Amnesty International and CSIS exchange barbs

By Laurie Bennett

August 19, 2014 at 9:13am

The tensions of Ferguson have found their way to the nonprofit world.

Early Tuesday morning brought this sharp exchange on Twitter between Amnesty International and the Center for Strategic and International Studies:

CSIS tweet

The sharp response was quickly followed by an apology:

CSIS response

Even if this is an instance of a low-level staffer impetuously hitting the tweet button, these are two organizations with markedly different missions.

Amnesty International is a global nonprofit campaigning “to end grave abuses of human rights.”

CSIS is a DC-based think tank dedicated to sustaining “American prominence and prosperity as a force for good in the world.”

One can see how their objectives might clash as the world’s attentions focus not only on Ukraine, Gaza and Iraq, but on suburban St. Louis.

For the first time, Amnesty has dispatched observers to the United States, sending a 13-person team to Ferguson to watch for possible human rights violations.

Yet this is hardly the first time Amnesty has cast a harsh light on the U.S. During the George W. Bush administration it called Guantanamo Bay prison the “gulag of our times.”

The Bush White House countered that the organization’s criticism of the U.S. as a human-rights offender was “ridiculous.”

More recently, Amnesty has called on President Obama to curtail his use of drones and to cut off support to Israel’s armed forces.

Amnesty’s 11-member international board does not currently include an American. The organization does accept funding from such U.S.-based interests as Microsoft, Google, the Ford Foundation and George Soros’s Open Society Foundations.

CSIS draws many of its board members from the corporate world, and from the U.S. Defense and State departments. It overlaps with Amnesty in receiving financial support from Google, but its funders tend more to the right. Foundations providing grants to CSIS have included the Sarah Scaife Foundation, Allegheny Foundation and Smith Richardson Foundation.

The map below shows some of the top-level connections between CSIS and the White House:

Follow Muckety on Twitter Tweet This! Share on Facebook

Click here to sign up for the Muckety Newsletter

 Read related stories: Philanthropy & nonprofits · Recent Stories · Think tanks  


  • There are no comments yet, be the first by filling in the form below.

Leave a Comment

The relationship map to the left is interactive.
• Solid lines are current relations. Dotted lines are former relations.
• Expand items with + signs by double-clicking or by selecting multiple items in the map and pressing the "e" key.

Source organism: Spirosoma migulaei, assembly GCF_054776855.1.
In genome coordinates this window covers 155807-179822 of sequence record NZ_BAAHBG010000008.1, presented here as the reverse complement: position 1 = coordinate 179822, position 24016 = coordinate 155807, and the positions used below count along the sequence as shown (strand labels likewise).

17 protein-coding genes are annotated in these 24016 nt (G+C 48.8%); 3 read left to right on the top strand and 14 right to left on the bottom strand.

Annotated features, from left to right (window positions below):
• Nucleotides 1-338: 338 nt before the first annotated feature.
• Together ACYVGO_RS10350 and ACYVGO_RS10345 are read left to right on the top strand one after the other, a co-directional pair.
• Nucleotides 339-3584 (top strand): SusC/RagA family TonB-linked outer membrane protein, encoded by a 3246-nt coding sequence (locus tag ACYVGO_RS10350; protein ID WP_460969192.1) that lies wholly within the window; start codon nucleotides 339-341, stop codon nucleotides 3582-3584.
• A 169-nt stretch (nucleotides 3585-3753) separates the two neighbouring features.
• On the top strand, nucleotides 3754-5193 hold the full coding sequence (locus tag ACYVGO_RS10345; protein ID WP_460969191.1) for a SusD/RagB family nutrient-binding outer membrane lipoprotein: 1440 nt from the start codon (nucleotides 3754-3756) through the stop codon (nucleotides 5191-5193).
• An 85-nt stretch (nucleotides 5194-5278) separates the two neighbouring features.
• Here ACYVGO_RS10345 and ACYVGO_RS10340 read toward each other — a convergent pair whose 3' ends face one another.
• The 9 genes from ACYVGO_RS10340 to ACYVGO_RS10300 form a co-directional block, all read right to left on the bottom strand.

• Move an item in the map by clicking and dragging.
• You can also delete items, separate boxes and save maps. Right-click on the map or select Map Tools for these options.
• Find out more about an item in the map by right-clicking on the item and choosing Information about...
• View map color key.
• This interactive map requires Flash player.

  • The enormity of the U.S. Intelligence Community
    February 16, 2017 at 8:58am

    As it struggles to assemble a cabinet and to replace a national security adviser who has resigned and a labor secretary nominee who has withdrawn, the Trump administration takes on a new challenge: stanching leaks from U.S. intelligence.

    Immigration ban strains Trump relations with Silicon Valley
    January 30, 2017 at 9:06am

    Seven weeks ago, the president-elect made nice with the titans of tech, sitting down with them at Trump Tower and pledging government support.

    Coming together
    January 22, 2017 at 1:25pm

    From above, from the bird’s eye view of helicopters or satellites, the crowd was massive.

    The Davos elite
    January 19, 2017 at 8:22am

    The annual meeting in Davos brings together the elite of business and foreign relations - the supposed antithesis of Donald Trump’s views on governance.

    In a typical cabinet, Elaine Chao would be one of the richest
    January 12, 2017 at 8:37am

    When critics complain about the big-money nominees in Donald Trump’s cabinet, they focus on billionaire investor Wilbur Ross (Commerce), Amway in-law Betsy DeVos (Education), former Exxon Mobil CEO Rex Tillerson (State) and Goldman Sachs alum Steve Mnuchin (Treasury).

    More stories →

Become a fan of Muckety on Facebook

  • Search for stories
    Special Features

Follow Muckety on Twitter Follow Muckety on Twitter
Muckety has no direct connection to most of the people or organizations listed on these pages.
We are unable to forward personal messages or provide personal contact information.
We make every effort at Muckety to ensure that our data is correct and timely. However, relationships are in constant flux and we cannot guarantee accuracy. If you come across incorrect or outdated information, please let us know by email.
© 2017 Muckety LLC